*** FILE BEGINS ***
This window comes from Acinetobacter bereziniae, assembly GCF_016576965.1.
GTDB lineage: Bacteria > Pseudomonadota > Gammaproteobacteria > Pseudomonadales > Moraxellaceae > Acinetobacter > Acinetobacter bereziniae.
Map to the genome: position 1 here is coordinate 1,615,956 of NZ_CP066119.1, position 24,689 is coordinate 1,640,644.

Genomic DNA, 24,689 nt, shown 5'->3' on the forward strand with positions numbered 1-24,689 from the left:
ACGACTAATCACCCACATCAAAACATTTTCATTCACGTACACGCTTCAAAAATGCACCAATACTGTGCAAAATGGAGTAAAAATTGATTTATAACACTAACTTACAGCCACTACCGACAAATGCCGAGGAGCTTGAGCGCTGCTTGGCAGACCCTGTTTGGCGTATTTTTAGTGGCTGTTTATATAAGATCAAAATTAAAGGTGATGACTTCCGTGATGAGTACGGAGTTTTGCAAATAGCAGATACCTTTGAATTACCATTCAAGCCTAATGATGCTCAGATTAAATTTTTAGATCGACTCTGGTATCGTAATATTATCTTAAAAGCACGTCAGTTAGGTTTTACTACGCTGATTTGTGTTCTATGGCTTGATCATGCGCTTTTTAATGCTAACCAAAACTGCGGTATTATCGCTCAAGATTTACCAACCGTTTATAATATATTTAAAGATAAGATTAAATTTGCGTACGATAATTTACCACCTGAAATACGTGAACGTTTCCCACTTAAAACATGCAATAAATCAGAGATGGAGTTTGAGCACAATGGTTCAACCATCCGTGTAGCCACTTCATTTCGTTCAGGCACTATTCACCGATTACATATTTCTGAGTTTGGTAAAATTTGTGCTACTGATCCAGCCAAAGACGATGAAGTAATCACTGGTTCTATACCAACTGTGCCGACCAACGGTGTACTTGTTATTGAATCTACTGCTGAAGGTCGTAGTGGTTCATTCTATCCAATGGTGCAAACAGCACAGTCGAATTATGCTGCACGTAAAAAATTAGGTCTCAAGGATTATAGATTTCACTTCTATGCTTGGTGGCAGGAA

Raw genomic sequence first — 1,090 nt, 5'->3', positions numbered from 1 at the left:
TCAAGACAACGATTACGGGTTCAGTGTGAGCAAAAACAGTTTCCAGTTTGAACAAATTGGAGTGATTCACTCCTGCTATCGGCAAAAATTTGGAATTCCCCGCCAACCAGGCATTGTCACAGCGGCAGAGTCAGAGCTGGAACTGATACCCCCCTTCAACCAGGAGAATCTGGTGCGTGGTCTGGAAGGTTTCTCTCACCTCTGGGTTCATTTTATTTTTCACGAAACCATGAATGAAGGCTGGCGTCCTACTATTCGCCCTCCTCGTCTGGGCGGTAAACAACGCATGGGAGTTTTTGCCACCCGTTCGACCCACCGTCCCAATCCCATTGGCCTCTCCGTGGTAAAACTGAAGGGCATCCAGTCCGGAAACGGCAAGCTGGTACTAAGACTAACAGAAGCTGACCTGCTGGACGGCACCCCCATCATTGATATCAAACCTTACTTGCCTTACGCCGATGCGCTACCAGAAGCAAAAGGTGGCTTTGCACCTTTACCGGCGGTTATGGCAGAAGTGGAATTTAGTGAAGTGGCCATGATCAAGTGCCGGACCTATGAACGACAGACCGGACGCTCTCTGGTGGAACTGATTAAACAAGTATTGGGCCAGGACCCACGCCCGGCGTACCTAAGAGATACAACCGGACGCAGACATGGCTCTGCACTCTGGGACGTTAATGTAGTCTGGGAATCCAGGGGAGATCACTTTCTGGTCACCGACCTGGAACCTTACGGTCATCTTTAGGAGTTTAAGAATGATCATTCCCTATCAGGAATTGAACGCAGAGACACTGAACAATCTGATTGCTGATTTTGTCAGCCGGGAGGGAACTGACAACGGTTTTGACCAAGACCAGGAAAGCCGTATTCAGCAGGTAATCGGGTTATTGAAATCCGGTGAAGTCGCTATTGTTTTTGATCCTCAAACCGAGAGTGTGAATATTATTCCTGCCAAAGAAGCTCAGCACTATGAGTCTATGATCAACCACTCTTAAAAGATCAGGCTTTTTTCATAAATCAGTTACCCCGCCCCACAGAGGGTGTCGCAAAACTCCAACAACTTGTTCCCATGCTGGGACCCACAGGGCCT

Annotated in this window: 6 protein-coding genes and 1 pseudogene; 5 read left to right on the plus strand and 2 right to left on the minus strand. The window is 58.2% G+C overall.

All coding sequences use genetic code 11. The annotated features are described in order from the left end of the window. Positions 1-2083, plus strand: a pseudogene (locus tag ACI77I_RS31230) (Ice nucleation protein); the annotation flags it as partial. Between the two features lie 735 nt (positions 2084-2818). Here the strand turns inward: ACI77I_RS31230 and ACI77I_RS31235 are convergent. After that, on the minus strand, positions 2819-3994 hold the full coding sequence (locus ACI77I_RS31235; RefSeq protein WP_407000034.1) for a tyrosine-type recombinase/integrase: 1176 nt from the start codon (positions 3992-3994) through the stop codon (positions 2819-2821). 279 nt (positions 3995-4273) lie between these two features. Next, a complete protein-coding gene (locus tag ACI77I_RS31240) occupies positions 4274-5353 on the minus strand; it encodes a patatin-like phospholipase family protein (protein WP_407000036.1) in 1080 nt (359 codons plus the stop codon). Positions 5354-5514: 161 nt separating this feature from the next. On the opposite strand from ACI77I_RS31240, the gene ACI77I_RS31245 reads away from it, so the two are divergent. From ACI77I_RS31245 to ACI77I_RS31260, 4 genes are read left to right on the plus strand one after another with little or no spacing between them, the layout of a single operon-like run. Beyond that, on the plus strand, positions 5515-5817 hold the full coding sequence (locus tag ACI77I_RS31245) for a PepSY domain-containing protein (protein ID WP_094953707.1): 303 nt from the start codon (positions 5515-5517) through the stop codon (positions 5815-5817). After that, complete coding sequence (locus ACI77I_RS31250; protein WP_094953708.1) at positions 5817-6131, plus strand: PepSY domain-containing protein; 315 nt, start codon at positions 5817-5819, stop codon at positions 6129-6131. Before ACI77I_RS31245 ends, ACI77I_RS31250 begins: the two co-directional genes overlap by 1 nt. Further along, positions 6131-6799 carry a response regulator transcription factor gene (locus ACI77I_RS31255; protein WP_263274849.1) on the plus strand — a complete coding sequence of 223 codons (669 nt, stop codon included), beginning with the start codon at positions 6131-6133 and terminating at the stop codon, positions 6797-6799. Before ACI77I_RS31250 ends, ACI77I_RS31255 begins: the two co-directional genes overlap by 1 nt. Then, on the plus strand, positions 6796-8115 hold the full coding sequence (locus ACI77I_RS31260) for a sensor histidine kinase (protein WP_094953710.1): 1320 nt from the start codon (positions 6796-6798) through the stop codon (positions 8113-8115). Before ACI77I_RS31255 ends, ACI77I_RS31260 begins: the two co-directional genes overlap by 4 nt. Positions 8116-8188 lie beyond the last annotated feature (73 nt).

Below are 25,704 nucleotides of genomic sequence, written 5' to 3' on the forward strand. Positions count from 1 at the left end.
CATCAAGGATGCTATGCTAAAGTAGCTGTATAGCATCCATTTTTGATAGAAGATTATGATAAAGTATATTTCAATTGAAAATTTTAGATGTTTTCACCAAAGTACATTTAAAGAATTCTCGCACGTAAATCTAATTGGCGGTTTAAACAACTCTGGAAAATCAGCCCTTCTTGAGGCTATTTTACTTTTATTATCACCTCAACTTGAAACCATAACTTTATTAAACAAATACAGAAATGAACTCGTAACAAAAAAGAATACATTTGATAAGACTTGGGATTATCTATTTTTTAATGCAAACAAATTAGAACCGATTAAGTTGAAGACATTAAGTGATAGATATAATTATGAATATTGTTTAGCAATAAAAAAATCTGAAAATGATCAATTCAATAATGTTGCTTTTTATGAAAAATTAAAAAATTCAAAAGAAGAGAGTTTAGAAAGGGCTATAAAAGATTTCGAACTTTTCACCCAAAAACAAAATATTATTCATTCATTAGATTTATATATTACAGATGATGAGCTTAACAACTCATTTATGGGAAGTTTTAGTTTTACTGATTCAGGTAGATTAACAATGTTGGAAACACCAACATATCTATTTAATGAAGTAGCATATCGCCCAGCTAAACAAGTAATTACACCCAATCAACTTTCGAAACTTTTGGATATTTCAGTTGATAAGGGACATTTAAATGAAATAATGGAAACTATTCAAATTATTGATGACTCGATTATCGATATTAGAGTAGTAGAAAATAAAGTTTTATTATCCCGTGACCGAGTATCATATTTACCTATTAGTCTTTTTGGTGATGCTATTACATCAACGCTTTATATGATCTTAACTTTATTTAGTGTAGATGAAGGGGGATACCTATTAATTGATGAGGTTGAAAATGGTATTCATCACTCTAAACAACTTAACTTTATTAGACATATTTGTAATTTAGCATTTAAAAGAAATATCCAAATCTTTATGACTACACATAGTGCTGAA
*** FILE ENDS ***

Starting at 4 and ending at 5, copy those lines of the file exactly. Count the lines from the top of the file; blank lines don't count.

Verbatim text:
Genomic DNA, 24,689 nt, shown 5'->3' on the forward strand with positions numbered 1-24,689 from the left:
ACGACTAATCACCCACATCAAAACATTTTCATTCACGTACACGCTTCAAAAATGCACCAATACTGTGCAAAATGGAGTAAAAATTGATTTATAACACTAACTTACAGCCACTACCGACAAATGCCGAGGAGCTTGAGCGCTGCTTGGCAGACCCTGTTTGGCGTATTTTTAGTGGCTGTTTATATAAGATCAAAATTAAAGGTGATGACTTCCGTGATGAGTACGGAGTTTTGCAAATAGCAGATACCTTTGAATTACCATTCAAGCCTAATGATGCTCAGATTAAATTTTTAGATCGACTCTGGTATCGTAATATTATCTTAAAAGCACGTCAGTTAGGTTTTACTACGCTGATTTGTGTTCTATGGCTTGATCATGCGCTTTTTAATGCTAACCAAAACTGCGGTATTATCGCTCAAGATTTACCAACCGTTTATAATATATTTAAAGATAAGATTAAATTTGCGTACGATAATTTACCACCTGAAATACGTGAACGTTTCCCACTTAAAACATGCAATAAATCAGAGATGGAGTTTGAGCACAATGGTTCAACCATCCGTGTAGCCACTTCATTTCGTTCAGGCACTATTCACCGATTACATATTTCTGAGTTTGGTAAAATTTGTGCTACTGATCCAGCCAAAGACGATGAAGTAATCACTGGTTCTATACCAACTGTGCCGACCAACGGTGTACTTGTTATTGAATCTACTGCTGAAGGTCGTAGTGGTTCATTCTATCCAATGGTGCAAACAGCACAGTCGAATTATGCTGCACGTAAAAAATTAGGTCTCAAGGATTATAGATTTCACTTCTATGCTTGGTGGCAGGAA